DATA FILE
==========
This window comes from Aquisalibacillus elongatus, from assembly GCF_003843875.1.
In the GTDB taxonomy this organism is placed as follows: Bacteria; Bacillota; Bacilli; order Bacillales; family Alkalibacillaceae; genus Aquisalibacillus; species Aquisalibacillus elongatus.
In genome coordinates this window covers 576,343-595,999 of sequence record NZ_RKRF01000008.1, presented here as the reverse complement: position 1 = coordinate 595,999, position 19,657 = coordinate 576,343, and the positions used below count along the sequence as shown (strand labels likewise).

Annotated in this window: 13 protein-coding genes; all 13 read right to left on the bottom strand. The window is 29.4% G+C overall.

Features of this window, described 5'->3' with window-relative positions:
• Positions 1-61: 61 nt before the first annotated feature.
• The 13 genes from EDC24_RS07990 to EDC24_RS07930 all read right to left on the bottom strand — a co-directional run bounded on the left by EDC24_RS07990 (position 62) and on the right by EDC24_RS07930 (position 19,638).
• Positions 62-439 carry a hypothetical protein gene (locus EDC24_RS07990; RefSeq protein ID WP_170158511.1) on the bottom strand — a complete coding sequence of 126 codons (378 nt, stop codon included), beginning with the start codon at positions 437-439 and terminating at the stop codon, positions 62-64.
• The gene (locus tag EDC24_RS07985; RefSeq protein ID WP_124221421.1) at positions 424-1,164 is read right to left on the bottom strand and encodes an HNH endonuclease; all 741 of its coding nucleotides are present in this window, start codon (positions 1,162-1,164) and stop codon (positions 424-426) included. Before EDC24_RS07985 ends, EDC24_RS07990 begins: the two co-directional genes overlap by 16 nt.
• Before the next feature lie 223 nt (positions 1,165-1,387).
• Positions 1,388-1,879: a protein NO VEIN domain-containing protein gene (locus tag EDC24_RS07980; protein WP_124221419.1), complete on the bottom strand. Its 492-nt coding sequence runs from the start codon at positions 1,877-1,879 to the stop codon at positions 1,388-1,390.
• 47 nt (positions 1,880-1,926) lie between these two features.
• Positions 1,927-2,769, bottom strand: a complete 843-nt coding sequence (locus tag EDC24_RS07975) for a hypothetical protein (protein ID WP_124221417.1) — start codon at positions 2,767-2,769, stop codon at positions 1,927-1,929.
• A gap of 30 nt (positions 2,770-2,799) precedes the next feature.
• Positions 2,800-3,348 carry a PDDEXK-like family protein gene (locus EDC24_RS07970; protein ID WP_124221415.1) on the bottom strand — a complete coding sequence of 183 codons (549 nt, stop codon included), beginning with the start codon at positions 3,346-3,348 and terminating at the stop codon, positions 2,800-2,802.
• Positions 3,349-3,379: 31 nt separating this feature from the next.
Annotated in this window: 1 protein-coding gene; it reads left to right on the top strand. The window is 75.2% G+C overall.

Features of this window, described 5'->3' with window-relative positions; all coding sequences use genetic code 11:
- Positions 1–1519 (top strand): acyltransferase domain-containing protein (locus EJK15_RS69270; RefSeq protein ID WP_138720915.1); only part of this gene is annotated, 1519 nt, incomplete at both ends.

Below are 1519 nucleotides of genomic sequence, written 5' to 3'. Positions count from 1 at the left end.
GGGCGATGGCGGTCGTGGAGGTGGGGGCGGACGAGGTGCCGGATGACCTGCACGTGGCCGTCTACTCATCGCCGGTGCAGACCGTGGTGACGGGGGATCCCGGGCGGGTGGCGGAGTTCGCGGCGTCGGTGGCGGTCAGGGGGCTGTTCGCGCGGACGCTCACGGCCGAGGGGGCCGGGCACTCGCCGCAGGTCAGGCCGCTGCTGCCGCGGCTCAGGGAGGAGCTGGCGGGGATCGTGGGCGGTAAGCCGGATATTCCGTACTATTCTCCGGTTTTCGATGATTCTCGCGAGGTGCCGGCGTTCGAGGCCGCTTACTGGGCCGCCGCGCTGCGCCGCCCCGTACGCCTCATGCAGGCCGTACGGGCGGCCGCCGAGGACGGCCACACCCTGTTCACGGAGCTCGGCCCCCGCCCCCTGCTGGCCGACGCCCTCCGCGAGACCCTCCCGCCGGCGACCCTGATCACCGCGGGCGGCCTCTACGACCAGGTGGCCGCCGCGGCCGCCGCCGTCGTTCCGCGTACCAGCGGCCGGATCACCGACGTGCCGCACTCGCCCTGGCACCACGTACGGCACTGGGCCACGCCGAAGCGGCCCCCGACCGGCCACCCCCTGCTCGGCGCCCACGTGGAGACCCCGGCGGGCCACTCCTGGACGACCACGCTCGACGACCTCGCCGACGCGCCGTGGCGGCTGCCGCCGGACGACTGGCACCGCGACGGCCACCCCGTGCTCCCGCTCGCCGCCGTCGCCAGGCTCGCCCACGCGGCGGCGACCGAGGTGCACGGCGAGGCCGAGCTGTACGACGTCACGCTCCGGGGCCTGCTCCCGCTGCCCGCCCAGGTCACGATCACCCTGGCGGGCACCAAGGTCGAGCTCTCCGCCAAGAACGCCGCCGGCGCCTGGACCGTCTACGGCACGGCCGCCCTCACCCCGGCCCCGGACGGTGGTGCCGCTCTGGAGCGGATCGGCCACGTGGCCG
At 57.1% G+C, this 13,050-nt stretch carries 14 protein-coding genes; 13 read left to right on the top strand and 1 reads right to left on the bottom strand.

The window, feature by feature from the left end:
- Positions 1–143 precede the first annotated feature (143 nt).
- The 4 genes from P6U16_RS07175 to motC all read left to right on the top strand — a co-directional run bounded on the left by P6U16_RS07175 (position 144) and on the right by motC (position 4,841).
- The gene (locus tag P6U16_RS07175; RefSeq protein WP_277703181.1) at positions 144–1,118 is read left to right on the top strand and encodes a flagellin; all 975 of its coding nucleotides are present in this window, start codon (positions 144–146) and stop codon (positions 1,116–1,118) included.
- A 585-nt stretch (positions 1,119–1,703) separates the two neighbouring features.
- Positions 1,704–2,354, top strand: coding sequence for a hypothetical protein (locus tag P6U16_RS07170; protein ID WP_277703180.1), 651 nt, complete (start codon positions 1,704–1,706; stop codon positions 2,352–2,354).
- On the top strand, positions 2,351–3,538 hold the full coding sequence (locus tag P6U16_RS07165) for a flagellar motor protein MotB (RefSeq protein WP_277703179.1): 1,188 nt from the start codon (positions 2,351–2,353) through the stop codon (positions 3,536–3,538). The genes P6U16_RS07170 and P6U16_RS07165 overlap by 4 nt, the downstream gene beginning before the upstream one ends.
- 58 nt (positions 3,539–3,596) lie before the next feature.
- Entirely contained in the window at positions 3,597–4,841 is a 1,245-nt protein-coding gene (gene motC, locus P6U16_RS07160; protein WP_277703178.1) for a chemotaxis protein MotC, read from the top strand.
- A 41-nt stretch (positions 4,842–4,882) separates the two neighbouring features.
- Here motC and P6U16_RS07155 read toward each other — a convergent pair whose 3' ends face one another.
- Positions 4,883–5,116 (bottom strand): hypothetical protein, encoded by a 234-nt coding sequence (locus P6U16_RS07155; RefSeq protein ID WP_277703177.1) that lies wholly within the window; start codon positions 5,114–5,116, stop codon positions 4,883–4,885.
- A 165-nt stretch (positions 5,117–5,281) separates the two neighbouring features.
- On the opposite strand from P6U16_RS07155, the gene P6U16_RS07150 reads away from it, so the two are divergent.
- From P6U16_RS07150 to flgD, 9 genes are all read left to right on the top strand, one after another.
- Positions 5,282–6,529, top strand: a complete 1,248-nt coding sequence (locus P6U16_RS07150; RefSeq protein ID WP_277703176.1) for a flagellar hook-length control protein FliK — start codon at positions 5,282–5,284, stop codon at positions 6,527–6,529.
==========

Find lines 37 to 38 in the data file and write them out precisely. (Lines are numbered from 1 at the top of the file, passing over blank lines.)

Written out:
- From P6U16_RS07150 to flgD, 9 genes are all read left to right on the top strand, one after another.
- Positions 5,282–6,529, top strand: a complete 1,248-nt coding sequence (locus P6U16_RS07150; RefSeq protein ID WP_277703176.1) for a flagellar hook-length control protein FliK — start codon at positions 5,282–5,284, stop codon at positions 6,527–6,529.